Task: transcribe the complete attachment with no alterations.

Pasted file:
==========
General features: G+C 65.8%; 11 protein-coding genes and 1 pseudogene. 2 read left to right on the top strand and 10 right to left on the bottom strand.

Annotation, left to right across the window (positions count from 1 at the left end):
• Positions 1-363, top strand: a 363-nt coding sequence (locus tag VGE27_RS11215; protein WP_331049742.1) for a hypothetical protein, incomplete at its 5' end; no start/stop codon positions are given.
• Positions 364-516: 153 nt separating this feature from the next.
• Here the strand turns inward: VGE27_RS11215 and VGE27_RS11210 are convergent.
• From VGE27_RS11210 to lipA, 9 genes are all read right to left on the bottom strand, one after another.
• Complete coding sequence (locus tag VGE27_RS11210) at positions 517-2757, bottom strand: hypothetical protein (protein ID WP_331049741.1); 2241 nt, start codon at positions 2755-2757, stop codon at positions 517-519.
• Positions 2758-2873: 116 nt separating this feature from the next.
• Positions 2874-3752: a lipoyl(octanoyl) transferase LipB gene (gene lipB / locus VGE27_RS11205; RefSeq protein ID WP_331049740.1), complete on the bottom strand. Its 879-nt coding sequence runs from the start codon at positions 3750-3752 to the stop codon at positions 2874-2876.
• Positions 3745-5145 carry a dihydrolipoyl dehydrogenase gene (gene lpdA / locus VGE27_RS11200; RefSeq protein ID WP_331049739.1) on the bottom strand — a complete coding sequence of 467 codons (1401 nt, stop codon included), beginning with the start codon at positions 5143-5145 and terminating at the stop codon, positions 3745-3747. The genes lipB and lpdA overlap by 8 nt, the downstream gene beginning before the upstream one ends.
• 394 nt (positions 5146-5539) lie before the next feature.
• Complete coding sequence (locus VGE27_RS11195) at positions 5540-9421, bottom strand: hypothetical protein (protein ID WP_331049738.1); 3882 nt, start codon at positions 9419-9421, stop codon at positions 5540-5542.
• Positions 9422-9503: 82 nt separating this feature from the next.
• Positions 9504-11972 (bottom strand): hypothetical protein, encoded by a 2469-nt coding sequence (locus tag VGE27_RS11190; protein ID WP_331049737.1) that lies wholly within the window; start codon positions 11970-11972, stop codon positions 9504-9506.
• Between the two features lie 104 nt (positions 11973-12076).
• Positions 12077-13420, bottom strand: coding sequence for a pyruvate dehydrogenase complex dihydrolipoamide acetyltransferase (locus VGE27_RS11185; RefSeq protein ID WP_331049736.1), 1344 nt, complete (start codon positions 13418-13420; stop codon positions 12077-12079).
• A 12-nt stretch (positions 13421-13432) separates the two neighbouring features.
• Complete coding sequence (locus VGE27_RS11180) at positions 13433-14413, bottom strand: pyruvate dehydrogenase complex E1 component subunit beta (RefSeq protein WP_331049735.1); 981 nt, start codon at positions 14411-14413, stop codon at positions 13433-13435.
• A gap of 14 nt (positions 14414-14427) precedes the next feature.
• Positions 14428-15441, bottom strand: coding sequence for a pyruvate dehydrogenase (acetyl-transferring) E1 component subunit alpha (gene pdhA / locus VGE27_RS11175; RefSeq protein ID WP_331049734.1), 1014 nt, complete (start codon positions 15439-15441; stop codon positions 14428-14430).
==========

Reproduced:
General features: G+C 65.8%; 11 protein-coding genes and 1 pseudogene. 2 read left to right on the top strand and 10 right to left on the bottom strand.

Annotation, left to right across the window (positions count from 1 at the left end):
• Positions 1-363, top strand: a 363-nt coding sequence (locus tag VGE27_RS11215; protein WP_331049742.1) for a hypothetical protein, incomplete at its 5' end; no start/stop codon positions are given.
• Positions 364-516: 153 nt separating this feature from the next.
• Here the strand turns inward: VGE27_RS11215 and VGE27_RS11210 are convergent.
• From VGE27_RS11210 to lipA, 9 genes are all read right to left on the bottom strand, one after another.
• Complete coding sequence (locus tag VGE27_RS11210) at positions 517-2757, bottom strand: hypothetical protein (protein ID WP_331049741.1); 2241 nt, start codon at positions 2755-2757, stop codon at positions 517-519.
• Positions 2758-2873: 116 nt separating this feature from the next.
• Positions 2874-3752: a lipoyl(octanoyl) transferase LipB gene (gene lipB / locus VGE27_RS11205; RefSeq protein ID WP_331049740.1), complete on the bottom strand. Its 879-nt coding sequence runs from the start codon at positions 3750-3752 to the stop codon at positions 2874-2876.
• Positions 3745-5145 carry a dihydrolipoyl dehydrogenase gene (gene lpdA / locus VGE27_RS11200; RefSeq protein ID WP_331049739.1) on the bottom strand — a complete coding sequence of 467 codons (1401 nt, stop codon included), beginning with the start codon at positions 5143-5145 and terminating at the stop codon, positions 3745-3747. The genes lipB and lpdA overlap by 8 nt, the downstream gene beginning before the upstream one ends.
• 394 nt (positions 5146-5539) lie before the next feature.
• Complete coding sequence (locus VGE27_RS11195) at positions 5540-9421, bottom strand: hypothetical protein (protein ID WP_331049738.1); 3882 nt, start codon at positions 9419-9421, stop codon at positions 5540-5542.
• Positions 9422-9503: 82 nt separating this feature from the next.
• Positions 9504-11972 (bottom strand): hypothetical protein, encoded by a 2469-nt coding sequence (locus tag VGE27_RS11190; protein ID WP_331049737.1) that lies wholly within the window; start codon positions 11970-11972, stop codon positions 9504-9506.
• Between the two features lie 104 nt (positions 11973-12076).
• Positions 12077-13420, bottom strand: coding sequence for a pyruvate dehydrogenase complex dihydrolipoamide acetyltransferase (locus VGE27_RS11185; RefSeq protein ID WP_331049736.1), 1344 nt, complete (start codon positions 13418-13420; stop codon positions 12077-12079).
• A 12-nt stretch (positions 13421-13432) separates the two neighbouring features.
• Complete coding sequence (locus VGE27_RS11180) at positions 13433-14413, bottom strand: pyruvate dehydrogenase complex E1 component subunit beta (RefSeq protein WP_331049735.1); 981 nt, start codon at positions 14411-14413, stop codon at positions 13433-13435.
• A gap of 14 nt (positions 14414-14427) precedes the next feature.
• Positions 14428-15441, bottom strand: coding sequence for a pyruvate dehydrogenase (acetyl-transferring) E1 component subunit alpha (gene pdhA / locus VGE27_RS11175; RefSeq protein ID WP_331049734.1), 1014 nt, complete (start codon positions 15439-15441; stop codon positions 14428-14430).